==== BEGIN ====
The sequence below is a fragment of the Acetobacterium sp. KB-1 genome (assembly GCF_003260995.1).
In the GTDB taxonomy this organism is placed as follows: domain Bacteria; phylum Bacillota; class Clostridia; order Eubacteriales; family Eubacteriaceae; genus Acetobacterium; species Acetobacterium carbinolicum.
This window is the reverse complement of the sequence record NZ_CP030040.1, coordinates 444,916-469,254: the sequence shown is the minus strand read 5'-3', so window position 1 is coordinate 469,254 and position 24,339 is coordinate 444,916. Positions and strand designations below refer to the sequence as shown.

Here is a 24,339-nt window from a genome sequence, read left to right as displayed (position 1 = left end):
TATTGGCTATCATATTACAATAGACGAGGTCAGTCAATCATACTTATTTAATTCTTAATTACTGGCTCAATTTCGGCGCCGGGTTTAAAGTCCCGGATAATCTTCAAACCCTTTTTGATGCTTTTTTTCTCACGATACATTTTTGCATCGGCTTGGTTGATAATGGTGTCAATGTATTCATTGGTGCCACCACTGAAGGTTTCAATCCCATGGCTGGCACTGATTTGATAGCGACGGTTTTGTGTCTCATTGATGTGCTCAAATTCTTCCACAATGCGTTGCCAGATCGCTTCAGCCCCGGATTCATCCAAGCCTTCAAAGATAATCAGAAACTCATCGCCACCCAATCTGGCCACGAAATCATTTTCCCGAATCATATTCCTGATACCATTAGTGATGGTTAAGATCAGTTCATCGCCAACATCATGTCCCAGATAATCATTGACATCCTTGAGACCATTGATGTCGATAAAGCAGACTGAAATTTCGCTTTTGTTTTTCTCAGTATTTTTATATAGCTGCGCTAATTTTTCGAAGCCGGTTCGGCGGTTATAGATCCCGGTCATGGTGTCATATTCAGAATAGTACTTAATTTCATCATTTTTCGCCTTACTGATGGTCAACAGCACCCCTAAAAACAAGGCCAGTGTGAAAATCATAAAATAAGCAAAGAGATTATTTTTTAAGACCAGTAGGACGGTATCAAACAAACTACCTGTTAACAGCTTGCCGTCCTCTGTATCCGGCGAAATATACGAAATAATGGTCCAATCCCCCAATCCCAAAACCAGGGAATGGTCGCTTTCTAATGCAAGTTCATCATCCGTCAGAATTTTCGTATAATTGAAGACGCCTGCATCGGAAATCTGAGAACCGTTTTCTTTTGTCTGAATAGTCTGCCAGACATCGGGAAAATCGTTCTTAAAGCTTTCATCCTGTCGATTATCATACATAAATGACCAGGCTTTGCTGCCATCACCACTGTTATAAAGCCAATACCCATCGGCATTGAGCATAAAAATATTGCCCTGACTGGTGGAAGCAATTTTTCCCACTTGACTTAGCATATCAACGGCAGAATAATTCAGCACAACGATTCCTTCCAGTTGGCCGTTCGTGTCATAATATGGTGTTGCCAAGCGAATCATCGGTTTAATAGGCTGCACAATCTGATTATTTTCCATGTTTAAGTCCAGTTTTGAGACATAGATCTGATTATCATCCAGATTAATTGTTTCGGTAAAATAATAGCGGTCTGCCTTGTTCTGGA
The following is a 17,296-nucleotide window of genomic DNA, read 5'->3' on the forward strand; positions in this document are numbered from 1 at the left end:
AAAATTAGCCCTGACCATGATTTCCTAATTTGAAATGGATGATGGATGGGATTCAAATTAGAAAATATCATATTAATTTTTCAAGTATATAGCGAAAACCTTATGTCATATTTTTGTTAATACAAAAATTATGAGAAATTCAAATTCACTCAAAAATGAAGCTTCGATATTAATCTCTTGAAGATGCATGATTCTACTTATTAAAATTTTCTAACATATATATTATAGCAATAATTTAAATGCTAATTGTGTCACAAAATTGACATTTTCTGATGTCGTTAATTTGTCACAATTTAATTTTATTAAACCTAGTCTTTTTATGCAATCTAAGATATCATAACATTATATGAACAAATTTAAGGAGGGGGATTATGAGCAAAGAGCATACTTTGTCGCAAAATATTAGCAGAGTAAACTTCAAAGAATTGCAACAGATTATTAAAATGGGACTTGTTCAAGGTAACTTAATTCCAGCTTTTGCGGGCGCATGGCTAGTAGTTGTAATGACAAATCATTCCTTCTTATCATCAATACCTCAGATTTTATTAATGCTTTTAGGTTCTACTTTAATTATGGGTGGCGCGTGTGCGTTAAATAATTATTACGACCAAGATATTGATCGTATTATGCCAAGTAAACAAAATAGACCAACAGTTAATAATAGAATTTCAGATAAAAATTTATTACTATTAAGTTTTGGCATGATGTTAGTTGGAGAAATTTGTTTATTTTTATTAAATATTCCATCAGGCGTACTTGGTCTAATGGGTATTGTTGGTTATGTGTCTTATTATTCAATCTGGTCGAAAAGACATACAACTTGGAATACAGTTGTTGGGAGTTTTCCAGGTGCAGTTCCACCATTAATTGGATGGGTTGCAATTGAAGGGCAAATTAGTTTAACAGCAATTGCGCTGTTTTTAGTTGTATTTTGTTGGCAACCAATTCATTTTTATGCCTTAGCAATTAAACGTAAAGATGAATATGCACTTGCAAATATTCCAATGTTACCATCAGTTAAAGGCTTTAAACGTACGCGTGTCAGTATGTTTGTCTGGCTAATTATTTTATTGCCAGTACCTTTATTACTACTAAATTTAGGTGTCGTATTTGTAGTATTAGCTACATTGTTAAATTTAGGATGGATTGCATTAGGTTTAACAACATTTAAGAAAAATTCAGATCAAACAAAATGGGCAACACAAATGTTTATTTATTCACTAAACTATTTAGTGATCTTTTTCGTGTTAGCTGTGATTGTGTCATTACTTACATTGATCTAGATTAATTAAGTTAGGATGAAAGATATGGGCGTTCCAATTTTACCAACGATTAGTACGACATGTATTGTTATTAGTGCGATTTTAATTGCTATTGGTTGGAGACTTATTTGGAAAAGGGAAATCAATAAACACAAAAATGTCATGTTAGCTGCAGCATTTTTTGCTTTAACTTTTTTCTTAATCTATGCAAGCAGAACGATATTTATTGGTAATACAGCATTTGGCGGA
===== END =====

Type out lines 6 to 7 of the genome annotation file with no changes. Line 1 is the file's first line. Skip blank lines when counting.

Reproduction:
The following is a 17,296-nucleotide window of genomic DNA, read 5'->3' on the forward strand; positions in this document are numbered from 1 at the left end:
AAAATTAGCCCTGACCATGATTTCCTAATTTGAAATGGATGATGGATGGGATTCAAATTAGAAAATATCATATTAATTTTTCAAGTATATAGCGAAAACCTTATGTCATATTTTTGTTAATACAAAAATTATGAGAAATTCAAATTCACTCAAAAATGAAGCTTCGATATTAATCTCTTGAAGATGCATGATTCTACTTATTAAAATTTTCTAACATATATATTATAGCAATAATTTAAATGCTAATTGTGTCACAAAATTGACATTTTCTGATGTCGTTAATTTGTCACAATTTAATTTTATTAAACCTAGTCTTTTTATGCAATCTAAGATATCATAACATTATATGAACAAATTTAAGGAGGGGGATTATGAGCAAAGAGCATACTTTGTCGCAAAATATTAGCAGAGTAAACTTCAAAGAATTGCAACAGATTATTAAAATGGGACTTGTTCAAGGTAACTTAATTCCAGCTTTTGCGGGCGCATGGCTAGTAGTTGTAATGACAAATCATTCCTTCTTATCATCAATACCTCAGATTTTATTAATGCTTTTAGGTTCTACTTTAATTATGGGTGGCGCGTGTGCGTTAAATAATTATTACGACCAAGATATTGATCGTATTATGCCAAGTAAACAAAATAGACCAACAGTTAATAATAGAATTTCAGATAAAAATTTATTACTATTAAGTTTTGGCATGATGTTAGTTGGAGAAATTTGTTTATTTTTATTAAATATTCCATCAGGCGTACTTGGTCTAATGGGTATTGTTGGTTATGTGTCTTATTATTCAATCTGGTCGAAAAGACATACAACTTGGAATACAGTTGTTGGGAGTTTTCCAGGTGCAGTTCCACCATTAATTGGATGGGTTGCAATTGAAGGGCAAATTAGTTTAACAGCAATTGCGCTGTTTTTAGTTGTATTTTGTTGGCAACCAATTCATTTTTATGCCTTAGCAATTAAACGTAAAGATGAATATGCACTTGCAAATATTCCAATGTTACCATCAGTTAAAGGCTTTAAACGTACGCGTGTCAGTATGTTTGTCTGGCTAATTATTTTATTGCCAGTACCTTTATTACTACTAAATTTAGGTGTCGTATTTGTAGTATTAGCTACATTGTTAAATTTAGGATGGATTGCATTAGGTTTAACAACATTTAAGAAAAATTCAGATCAAACAAAATGGGCAACACAAATGTTTATTTATTCACTAAACTATTTAGTGATCTTTTTCGTGTTAGCTGTGATTGTGTCATTACTTACATTGATCTAGATTAATTAAGTTAGGATGAAAGATATGGGCGTTCCAATTTTACCAACGATTAGTACGACATGTATTGTTATTAGTGCGATTTTAATTGCTATTGGTTGGAGACTTATTTGGAAAAGGGAAATCAATAAACACAAAAATGTCATGTTAGCTGCAGCATTTTTTGCTTTAACTTTTTTCTTAATCTATGCAAGCAGAACGATATTTATTGGTAATACAGCATTTGGCGGA